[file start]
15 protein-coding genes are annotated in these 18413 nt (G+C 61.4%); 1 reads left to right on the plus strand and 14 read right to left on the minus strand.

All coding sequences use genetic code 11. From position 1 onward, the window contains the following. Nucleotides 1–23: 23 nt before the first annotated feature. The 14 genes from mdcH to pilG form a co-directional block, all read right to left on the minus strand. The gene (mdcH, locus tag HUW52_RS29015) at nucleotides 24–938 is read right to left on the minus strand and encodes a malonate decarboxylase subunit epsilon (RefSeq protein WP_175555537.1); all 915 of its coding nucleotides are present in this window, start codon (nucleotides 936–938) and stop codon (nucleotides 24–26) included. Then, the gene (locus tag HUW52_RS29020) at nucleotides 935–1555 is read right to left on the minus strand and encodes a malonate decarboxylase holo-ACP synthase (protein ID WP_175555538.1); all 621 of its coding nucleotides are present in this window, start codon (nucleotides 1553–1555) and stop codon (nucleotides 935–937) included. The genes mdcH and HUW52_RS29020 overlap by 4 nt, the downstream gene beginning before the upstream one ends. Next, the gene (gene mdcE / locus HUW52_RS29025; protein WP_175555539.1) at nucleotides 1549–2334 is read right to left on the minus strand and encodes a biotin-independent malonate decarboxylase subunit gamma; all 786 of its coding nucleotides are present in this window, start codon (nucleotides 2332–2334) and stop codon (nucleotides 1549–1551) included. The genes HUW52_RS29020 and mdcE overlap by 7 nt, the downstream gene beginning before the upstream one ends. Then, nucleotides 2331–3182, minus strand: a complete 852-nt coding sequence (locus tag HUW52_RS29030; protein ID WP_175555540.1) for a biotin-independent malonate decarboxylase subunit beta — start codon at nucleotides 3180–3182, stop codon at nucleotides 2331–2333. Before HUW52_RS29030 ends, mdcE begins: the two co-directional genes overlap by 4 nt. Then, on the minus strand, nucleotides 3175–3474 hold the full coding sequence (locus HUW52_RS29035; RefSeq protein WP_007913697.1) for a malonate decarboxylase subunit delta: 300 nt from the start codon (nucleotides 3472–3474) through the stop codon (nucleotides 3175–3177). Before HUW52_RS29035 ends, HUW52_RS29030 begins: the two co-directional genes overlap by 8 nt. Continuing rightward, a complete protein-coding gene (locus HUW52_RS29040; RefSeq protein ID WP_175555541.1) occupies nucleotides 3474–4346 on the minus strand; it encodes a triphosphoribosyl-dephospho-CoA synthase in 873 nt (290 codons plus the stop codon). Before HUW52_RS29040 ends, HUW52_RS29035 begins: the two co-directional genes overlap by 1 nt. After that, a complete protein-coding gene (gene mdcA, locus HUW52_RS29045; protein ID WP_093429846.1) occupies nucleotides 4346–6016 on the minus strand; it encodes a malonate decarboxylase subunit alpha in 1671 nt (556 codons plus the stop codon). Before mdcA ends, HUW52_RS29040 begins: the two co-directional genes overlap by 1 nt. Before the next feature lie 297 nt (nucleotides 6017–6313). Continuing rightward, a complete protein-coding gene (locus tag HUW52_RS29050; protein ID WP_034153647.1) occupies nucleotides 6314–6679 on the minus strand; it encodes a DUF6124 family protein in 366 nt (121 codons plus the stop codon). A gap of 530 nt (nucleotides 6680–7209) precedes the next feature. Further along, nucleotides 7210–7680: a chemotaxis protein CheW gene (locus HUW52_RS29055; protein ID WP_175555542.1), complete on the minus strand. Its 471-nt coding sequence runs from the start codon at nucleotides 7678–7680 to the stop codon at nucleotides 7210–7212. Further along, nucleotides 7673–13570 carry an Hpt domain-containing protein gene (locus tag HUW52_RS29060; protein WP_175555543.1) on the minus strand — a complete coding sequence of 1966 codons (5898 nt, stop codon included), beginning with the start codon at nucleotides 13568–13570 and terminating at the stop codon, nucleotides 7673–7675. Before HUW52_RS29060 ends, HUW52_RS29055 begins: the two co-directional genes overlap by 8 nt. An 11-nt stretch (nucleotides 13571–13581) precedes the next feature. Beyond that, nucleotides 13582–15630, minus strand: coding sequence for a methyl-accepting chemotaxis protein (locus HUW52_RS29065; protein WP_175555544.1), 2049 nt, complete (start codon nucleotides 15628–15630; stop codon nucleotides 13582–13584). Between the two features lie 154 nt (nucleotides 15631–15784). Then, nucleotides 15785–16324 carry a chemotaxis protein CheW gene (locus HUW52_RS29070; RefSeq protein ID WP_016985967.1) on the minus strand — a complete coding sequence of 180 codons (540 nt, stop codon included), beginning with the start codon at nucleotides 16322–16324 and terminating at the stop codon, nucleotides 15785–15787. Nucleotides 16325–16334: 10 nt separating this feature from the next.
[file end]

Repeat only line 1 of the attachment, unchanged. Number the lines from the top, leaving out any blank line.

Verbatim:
15 protein-coding genes are annotated in these 18413 nt (G+C 61.4%); 1 reads left to right on the plus strand and 14 read right to left on the minus strand.